Physics Spotlight  
Chiara Salemi, with ABRACADABRA open, shows the magnet inside.
Photo: Jon Ouellet Chiara Salemi, with ABRACADABRA open, shows the magnet inside.
Photo: Jon Ouellet

Pulling the secrets of dark matter out of a hat

Grad student Chiara Salemi and Professor Lindley Winslow use the ABRACADABRA instrument to reveal insights into dark matter.

Fernanda Ferreira | School of Science
December 2, 2020

On the first floor of MIT’s Laboratory for Nuclear Science hangs an instrument called “A Broadband/Resonant Approach to Cosmic Axion Detection with an Amplifying B-field Ring Apparatus,” or ABRACADABRA for short. As the name states, ABRACADABRA’s goal is to detect axions, a hypothetical particle that may be the primary constituent of dark matter, the unseen and as-of-yet unexplained material that makes up the bulk of the universe.

For Chiara Salemi, a fourth-year physics graduate student in the group of Lindley Winslow, the Jerrold R. Zacharias Career Development Associate Professor of Physics, ABRACADABRA is the perfect instrument to work on during her PhD. “I wanted a small experiment so I could do all the different pieces of the experiment,” Salemi says. ABRACADABRA, which consists of an extremely well-shielded magnet, is the size of a basketball.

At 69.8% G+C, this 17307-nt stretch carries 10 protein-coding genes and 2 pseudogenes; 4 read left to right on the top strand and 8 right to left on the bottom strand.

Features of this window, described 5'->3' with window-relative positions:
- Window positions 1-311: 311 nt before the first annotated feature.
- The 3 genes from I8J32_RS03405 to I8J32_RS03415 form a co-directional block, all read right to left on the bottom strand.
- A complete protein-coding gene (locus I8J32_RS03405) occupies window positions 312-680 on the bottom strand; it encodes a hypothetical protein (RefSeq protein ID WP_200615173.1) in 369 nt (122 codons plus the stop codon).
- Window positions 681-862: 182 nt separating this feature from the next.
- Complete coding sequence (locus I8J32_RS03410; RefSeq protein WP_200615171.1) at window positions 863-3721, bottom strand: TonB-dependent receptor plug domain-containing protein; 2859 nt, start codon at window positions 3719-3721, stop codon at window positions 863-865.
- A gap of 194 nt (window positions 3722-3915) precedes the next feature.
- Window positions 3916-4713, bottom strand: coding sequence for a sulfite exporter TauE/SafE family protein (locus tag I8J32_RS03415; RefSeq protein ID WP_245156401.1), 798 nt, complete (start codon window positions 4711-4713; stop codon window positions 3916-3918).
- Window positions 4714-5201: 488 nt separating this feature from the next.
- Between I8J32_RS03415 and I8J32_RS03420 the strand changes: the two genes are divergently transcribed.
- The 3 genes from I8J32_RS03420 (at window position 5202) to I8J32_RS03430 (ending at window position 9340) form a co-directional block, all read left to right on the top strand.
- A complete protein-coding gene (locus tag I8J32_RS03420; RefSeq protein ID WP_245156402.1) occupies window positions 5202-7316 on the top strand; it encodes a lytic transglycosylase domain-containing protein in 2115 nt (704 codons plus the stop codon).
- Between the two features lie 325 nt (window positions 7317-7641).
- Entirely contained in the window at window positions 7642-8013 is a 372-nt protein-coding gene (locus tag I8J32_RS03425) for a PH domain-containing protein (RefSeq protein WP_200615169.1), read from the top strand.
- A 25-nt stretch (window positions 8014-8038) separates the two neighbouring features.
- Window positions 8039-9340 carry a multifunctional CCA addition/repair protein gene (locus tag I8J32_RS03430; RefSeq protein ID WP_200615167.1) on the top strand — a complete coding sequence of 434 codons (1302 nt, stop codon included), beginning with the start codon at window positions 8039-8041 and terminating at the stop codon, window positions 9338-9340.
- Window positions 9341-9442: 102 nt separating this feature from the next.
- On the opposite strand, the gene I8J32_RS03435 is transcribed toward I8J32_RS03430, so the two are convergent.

Salemi’s willingness to work on all aspects is unique. “Experimental physics roughly has three components: hardware, computation, and phenomenology,” Winslow explains, with students leaning toward one of the three. “Chiara’s affinity and strengths are evenly distributed across the three areas,” Winslow says. “It makes her a particularly strong student.”

Since beginning her PhD, Salemi has worked on everything from updating ABRACADABRA’s circuitry for its second run to analyzing the instrument’s data to look for the first sign of a dark matter particle.

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